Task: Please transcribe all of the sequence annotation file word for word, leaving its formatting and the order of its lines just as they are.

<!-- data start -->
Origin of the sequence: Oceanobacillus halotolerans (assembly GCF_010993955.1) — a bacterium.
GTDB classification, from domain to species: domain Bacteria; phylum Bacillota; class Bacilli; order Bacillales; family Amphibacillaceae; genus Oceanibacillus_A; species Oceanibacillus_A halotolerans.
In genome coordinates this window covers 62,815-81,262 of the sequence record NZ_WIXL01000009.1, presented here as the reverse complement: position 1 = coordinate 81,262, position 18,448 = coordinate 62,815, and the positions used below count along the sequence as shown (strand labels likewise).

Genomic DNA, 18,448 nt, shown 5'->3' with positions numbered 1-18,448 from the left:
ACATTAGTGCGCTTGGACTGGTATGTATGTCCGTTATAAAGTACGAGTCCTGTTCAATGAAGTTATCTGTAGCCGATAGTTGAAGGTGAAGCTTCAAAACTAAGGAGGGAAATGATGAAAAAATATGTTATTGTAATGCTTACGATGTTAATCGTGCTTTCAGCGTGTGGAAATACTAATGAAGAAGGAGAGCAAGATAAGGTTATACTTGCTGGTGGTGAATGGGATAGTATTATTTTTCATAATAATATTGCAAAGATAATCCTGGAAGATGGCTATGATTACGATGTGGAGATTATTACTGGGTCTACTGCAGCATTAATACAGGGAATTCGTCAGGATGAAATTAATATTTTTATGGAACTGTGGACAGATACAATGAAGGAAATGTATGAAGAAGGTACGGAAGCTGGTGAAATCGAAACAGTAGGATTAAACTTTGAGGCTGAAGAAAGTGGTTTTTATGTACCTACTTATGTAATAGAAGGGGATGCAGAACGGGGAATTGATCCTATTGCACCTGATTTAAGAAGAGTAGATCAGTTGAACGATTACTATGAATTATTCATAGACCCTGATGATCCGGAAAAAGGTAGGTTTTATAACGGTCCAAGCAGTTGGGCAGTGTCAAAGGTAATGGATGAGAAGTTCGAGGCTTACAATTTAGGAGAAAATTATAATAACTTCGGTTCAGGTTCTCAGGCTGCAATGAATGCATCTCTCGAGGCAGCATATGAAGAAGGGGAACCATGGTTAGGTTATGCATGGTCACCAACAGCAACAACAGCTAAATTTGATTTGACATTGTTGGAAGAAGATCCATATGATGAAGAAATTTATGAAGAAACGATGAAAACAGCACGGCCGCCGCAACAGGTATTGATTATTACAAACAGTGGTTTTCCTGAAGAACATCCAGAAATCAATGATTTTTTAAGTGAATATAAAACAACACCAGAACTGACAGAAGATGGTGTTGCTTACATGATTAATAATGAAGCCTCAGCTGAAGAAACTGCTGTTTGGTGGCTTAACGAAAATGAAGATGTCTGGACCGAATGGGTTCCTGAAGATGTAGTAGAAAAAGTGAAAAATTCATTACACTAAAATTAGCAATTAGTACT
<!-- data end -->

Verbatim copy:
Origin of the sequence: Oceanobacillus halotolerans (assembly GCF_010993955.1) — a bacterium.
GTDB classification, from domain to species: domain Bacteria; phylum Bacillota; class Bacilli; order Bacillales; family Amphibacillaceae; genus Oceanibacillus_A; species Oceanibacillus_A halotolerans.
In genome coordinates this window covers 62,815-81,262 of the sequence record NZ_WIXL01000009.1, presented here as the reverse complement: position 1 = coordinate 81,262, position 18,448 = coordinate 62,815, and the positions used below count along the sequence as shown (strand labels likewise).

Genomic DNA, 18,448 nt, shown 5'->3' with positions numbered 1-18,448 from the left:
ACATTAGTGCGCTTGGACTGGTATGTATGTCCGTTATAAAGTACGAGTCCTGTTCAATGAAGTTATCTGTAGCCGATAGTTGAAGGTGAAGCTTCAAAACTAAGGAGGGAAATGATGAAAAAATATGTTATTGTAATGCTTACGATGTTAATCGTGCTTTCAGCGTGTGGAAATACTAATGAAGAAGGAGAGCAAGATAAGGTTATACTTGCTGGTGGTGAATGGGATAGTATTATTTTTCATAATAATATTGCAAAGATAATCCTGGAAGATGGCTATGATTACGATGTGGAGATTATTACTGGGTCTACTGCAGCATTAATACAGGGAATTCGTCAGGATGAAATTAATATTTTTATGGAACTGTGGACAGATACAATGAAGGAAATGTATGAAGAAGGTACGGAAGCTGGTGAAATCGAAACAGTAGGATTAAACTTTGAGGCTGAAGAAAGTGGTTTTTATGTACCTACTTATGTAATAGAAGGGGATGCAGAACGGGGAATTGATCCTATTGCACCTGATTTAAGAAGAGTAGATCAGTTGAACGATTACTATGAATTATTCATAGACCCTGATGATCCGGAAAAAGGTAGGTTTTATAACGGTCCAAGCAGTTGGGCAGTGTCAAAGGTAATGGATGAGAAGTTCGAGGCTTACAATTTAGGAGAAAATTATAATAACTTCGGTTCAGGTTCTCAGGCTGCAATGAATGCATCTCTCGAGGCAGCATATGAAGAAGGGGAACCATGGTTAGGTTATGCATGGTCACCAACAGCAACAACAGCTAAATTTGATTTGACATTGTTGGAAGAAGATCCATATGATGAAGAAATTTATGAAGAAACGATGAAAACAGCACGGCCGCCGCAACAGGTATTGATTATTACAAACAGTGGTTTTCCTGAAGAACATCCAGAAATCAATGATTTTTTAAGTGAATATAAAACAACACCAGAACTGACAGAAGATGGTGTTGCTTACATGATTAATAATGAAGCCTCAGCTGAAGAAACTGCTGTTTGGTGGCTTAACGAAAATGAAGATGTCTGGACCGAATGGGTTCCTGAAGATGTAGTAGAAAAAGTGAAAAATTCATTACACTAAAATTAGCAATTAGTACT